Opinion

This is what it’s like to be eaten by a hippo

Posted by
Matt Blake
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This is what it's like to be eaten by a hippo

Paul Templer was 27 and running a business taking clients down the Zambezi river, when, on 9 March 1996, he was eaten by a hippo

I’d met the hippo who ate me many times before. He was a hungry, horny, pissed-off old male and I’d learned to avoid him. At 15ft long and 8,000lb, he was twice the size of my Land Rover.

I’d taken clients out with three guides, all in kayaks. It was a spectacular day and we were taking in the tranquillity. The almighty thud beneath my boat took me completely by surprise.

I turned and saw one of my guides, Evans, being catapulted into the water. I reached out to grab his hand, then everything went black. I was head-first down the animal’s throat.

I wriggled hard until he opened his jaws enough for me to escape. But as I swam away, he got me by the legs and started thrashing me about from below.

He threw me away and I came back up again. Then I saw him charging towards me, mouth open wide. He got me side-on, his right tusk crushing my knee and his left one piercing my torso.

He shook me like a dog with a chew toy, before taking me down to the riverbed. Looking up through 10ft of water, I had no fight left. I remember thinking, “I wonder who can hold their breath for longer?” No pain, just calm resignation.

I’ve no idea how long we stayed under – time passes very slowly when you’re in a hippo’s mouth. Then he spat me out again.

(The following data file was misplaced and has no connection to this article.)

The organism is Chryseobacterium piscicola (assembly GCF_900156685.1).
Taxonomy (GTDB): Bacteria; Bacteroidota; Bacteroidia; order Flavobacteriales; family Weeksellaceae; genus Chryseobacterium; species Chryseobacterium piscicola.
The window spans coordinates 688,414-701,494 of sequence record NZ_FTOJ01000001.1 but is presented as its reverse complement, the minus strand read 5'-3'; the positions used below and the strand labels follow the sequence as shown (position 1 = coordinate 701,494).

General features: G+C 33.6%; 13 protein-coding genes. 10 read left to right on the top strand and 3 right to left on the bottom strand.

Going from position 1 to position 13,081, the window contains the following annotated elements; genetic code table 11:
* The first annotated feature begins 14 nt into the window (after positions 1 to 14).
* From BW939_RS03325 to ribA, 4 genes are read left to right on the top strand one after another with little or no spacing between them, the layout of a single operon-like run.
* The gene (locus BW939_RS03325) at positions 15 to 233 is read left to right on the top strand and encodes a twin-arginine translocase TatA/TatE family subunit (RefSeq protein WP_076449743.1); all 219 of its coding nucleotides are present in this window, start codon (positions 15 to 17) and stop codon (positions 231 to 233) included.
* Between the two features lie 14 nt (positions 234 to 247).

A colleague helped me to shore. There were 38 bite marks on my body. Both my arms were pretty much detached (one from the elbow down and the other crushed to a pulp), blood gushed from wounds in my chest. My lung was visible through my back.

This is what it's like to be eaten by a hippo 1

They used cling film to seal my wounds. Then the weirdest thing happened. I went from sheer agony to an incredible sense of calm. The pain flushed away. I had a choice: do I shut my eyes and let myself go, or do I fight?

I chose to stick around – then the pain came back like nothing I had ever imagined. It started as a slow throb, and got more intense. One hundred different points of pain.

Imagine a toothache. If you bite on it, the pain jumps through you. It was that, but 1,000 times more. It kept going and got so intense I starting looking for my gun. I didn’t think I could take any more.

By chance, a medical team was nearby. With their help, I stayed alive long enough to reach a hospital. In the end, I lost only my left arm – they managed to patch up the rest. Evans’ body was found two days later.

I don’t blame the hippo; nature is unforgiving. We got too close.

In the following years I went to some dark places. But over time, with the help of friends and family, I regained my will to live. Two years later, I led an ascent of the Zambezi and am sure I saw him in the same spot.

Without that experience, I wouldn’t have set up my charity, The Templer Foundation, or written a book, What’s Left Of Me. I’m climbing Everest next year.

Would I swap my life for one without pain? Not a chance. Pain is a friend you don’t want to see ever again. But when she inevitably returns, she opens up possibilities and shows us what we’re capable of. Without pain I wouldn’t be the man I am today.

Find out more at paultempler.com

(Illustration: Mike Hughes, other image: Getty)

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Matt Blake

Follow Matt on Twitter, @mattblakeuk.

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